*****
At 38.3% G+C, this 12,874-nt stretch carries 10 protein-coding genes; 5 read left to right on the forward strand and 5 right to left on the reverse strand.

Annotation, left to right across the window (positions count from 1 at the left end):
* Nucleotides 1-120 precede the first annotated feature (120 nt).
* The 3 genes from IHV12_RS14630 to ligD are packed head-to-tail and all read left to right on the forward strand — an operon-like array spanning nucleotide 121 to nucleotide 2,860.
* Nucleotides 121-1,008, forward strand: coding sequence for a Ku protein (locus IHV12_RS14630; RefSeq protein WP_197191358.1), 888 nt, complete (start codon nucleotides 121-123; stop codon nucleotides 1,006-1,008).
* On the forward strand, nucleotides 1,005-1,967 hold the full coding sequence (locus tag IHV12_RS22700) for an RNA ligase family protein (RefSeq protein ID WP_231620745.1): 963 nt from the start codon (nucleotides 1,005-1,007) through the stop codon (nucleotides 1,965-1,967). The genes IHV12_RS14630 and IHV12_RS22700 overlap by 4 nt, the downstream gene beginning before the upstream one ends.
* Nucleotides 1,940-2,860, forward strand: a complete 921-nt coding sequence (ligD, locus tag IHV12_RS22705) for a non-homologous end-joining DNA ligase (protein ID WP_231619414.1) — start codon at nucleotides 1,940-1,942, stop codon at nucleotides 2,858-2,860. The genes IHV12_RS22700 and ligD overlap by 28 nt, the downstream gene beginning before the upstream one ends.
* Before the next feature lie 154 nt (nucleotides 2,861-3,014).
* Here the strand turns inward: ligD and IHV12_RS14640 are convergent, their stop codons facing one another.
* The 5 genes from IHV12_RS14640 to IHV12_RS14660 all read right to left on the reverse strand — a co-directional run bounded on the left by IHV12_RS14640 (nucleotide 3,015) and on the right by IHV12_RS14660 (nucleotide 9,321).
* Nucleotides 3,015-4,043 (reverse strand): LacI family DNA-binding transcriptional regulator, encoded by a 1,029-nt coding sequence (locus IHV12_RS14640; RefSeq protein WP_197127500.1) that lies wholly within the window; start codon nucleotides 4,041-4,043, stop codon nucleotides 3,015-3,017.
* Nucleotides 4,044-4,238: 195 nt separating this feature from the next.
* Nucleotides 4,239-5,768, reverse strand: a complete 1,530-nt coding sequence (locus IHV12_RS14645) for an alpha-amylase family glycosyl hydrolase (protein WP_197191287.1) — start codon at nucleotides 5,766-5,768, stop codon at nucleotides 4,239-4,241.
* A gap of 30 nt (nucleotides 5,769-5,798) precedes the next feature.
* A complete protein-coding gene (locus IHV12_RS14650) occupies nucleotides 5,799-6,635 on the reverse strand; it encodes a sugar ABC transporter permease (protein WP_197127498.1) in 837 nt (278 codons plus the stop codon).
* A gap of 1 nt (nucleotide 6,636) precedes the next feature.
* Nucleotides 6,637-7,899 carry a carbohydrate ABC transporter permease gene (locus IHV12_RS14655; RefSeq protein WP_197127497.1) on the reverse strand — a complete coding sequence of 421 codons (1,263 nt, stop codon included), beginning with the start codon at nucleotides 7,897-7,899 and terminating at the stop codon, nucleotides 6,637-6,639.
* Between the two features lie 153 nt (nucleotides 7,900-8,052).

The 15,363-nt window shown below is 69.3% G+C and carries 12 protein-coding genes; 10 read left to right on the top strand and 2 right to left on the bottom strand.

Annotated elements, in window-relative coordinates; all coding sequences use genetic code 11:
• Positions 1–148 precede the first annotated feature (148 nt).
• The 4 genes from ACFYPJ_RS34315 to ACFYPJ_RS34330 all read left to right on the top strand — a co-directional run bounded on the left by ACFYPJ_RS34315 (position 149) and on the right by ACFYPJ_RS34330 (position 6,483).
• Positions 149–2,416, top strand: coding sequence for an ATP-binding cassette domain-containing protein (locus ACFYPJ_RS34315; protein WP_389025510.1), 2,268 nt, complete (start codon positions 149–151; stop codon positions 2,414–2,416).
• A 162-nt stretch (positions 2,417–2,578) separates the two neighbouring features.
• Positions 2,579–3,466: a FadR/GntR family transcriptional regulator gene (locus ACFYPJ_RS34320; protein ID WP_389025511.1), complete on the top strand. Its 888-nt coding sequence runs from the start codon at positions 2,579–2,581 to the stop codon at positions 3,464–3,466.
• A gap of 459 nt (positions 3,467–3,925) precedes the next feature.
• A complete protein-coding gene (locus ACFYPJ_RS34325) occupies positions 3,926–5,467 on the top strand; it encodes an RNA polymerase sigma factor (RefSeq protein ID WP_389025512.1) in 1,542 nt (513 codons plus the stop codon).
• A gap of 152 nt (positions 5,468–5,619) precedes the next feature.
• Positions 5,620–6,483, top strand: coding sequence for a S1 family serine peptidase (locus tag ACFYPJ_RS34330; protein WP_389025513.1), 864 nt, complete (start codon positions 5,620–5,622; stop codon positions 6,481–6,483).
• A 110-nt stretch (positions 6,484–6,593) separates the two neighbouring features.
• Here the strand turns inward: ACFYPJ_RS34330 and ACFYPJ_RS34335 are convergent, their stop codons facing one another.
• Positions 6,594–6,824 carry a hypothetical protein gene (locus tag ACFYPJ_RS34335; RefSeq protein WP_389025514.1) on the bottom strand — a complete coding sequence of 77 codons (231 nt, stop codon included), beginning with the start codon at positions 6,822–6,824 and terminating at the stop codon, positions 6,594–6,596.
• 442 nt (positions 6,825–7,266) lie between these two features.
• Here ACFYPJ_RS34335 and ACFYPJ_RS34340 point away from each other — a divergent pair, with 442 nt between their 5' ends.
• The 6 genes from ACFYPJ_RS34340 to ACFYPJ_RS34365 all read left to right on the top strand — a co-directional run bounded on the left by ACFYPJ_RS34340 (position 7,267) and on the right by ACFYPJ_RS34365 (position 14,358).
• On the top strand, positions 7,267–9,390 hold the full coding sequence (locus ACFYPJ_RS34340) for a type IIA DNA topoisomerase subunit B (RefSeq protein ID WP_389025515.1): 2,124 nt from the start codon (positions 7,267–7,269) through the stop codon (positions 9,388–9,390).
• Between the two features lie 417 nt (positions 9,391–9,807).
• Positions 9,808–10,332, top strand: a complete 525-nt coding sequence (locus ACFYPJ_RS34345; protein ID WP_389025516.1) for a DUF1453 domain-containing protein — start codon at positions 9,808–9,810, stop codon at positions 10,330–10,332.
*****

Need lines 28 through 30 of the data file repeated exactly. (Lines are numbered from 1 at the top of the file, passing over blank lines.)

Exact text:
• A gap of 152 nt (positions 5,468–5,619) precedes the next feature.
• Positions 5,620–6,483, top strand: coding sequence for a S1 family serine peptidase (locus tag ACFYPJ_RS34330; protein WP_389025513.1), 864 nt, complete (start codon positions 5,620–5,622; stop codon positions 6,481–6,483).
• A 110-nt stretch (positions 6,484–6,593) separates the two neighbouring features.